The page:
The sun’s arc is sinking lower, and the days are shortening but nature is still delivering its surprises.
It is now mid-autumn and seasonal gales have cast the remaining leaves to the ground. Whilst out walking alongside a small woodland, I notice some fine crimson leaves and the familiar pink haze of a spindle tree shimmering against the crisp blueness of an autumnal sky.
Up close, my eyes delight on the zingy orange berries that burst out from their lipstick- pink pods; tiny baubles that dangle from the spindle’s thin branches, bringing a burst of colour to this weather-torn hedge land.
If not subjected to annual cutting by a mechanical flail, a spindle tree, such as this one, can live for over 100 years and grow 9m tall. The straight and strong pale wood that it produces was once used for making the spindles that spun and wound the thread from wool, giving the plant its common name. They are found throughout Europe and typically along the margins of ancient woodland. I barely regard them all year, even their pretty white star-shaped flowers in Spring can go unnoticed. It is only now in their late November colours that they steal the show.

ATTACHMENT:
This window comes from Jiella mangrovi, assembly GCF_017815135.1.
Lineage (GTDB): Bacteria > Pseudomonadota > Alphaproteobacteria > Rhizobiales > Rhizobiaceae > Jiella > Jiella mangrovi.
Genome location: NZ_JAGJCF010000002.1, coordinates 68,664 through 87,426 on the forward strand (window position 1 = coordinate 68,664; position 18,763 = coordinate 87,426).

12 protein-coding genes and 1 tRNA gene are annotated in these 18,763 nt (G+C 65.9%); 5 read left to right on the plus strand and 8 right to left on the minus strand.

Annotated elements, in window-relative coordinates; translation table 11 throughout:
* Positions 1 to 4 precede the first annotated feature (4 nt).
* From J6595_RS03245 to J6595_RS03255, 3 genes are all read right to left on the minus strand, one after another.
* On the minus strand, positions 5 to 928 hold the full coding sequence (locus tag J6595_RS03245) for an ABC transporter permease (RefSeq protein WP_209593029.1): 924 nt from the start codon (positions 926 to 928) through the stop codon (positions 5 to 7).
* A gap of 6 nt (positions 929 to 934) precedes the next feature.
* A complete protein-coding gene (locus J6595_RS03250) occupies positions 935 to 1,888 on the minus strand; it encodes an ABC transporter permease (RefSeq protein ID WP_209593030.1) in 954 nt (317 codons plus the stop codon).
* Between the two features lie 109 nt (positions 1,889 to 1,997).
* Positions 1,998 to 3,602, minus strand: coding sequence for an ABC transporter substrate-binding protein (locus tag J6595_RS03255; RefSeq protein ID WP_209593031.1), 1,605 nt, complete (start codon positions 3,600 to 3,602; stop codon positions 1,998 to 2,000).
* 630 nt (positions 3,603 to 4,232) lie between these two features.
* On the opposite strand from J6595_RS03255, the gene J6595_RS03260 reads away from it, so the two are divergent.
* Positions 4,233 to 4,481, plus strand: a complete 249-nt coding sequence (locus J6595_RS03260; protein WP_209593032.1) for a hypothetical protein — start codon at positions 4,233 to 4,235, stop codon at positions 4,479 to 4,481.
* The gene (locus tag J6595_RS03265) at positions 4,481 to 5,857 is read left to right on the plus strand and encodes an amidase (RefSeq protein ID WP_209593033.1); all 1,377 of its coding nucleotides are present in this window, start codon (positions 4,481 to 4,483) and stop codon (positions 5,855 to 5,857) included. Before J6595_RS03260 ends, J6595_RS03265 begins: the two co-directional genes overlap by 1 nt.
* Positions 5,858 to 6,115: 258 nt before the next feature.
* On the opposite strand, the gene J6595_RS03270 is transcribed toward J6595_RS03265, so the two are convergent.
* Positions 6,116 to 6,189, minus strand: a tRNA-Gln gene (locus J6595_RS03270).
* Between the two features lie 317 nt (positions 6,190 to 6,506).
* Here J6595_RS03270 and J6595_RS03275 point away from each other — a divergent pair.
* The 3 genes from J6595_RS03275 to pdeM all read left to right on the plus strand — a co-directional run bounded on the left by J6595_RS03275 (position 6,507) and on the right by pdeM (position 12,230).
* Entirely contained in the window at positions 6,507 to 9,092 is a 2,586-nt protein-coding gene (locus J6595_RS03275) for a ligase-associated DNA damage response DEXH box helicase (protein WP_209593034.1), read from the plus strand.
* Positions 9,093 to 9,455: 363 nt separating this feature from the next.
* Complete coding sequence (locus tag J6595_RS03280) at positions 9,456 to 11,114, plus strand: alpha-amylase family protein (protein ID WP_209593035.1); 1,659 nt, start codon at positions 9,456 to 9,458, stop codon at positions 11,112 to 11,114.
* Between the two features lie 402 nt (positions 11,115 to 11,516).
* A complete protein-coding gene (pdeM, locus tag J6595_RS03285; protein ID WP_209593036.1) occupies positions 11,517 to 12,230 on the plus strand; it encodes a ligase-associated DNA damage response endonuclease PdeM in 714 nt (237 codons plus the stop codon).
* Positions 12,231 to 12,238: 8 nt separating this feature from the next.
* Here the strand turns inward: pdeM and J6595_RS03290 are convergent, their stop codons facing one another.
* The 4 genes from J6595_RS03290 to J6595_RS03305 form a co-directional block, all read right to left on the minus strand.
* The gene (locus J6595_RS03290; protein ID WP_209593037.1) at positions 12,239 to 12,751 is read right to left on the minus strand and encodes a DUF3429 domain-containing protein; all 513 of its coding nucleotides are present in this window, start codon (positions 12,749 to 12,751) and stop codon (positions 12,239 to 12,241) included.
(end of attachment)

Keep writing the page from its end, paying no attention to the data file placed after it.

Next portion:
Yet it is a hedgerow tree that I hold very dear. I still recall my childhood excitement when I first encountered the spindle’s exotic fruits. My father collected the seeds and grew them in his Dartmoor garden. Long after his death, his spindle tree continued to flourish and with it, all the wildlife that it attracted: holly blue butterflies, ermine moths, ladybirds and lacewings. Although all parts of the spindle tree are toxic for humans, (like poor Sleeping Beauty who pricked her finger on a spindle), they provide important winter food for birds, mice and even foxes. It was mostly the robins I remember though. They would lay their claim and fiercely defend the berries. Robins, it turns out, are fundamental to the distribution of this native plant.
As I wander on, I eventually remember Euonymus europaea, the botanical name for a spindle tree, based upon ‘eu’ the Greek prefix for ‘good’. In Celtic folklore, spindle is known as ‘the lucky tree’. I certainly feel blessed seeing it today; the bright orange seeds for my own garden clasped tightly in my hand feel as precious as jewels sent by my father from some far away shore.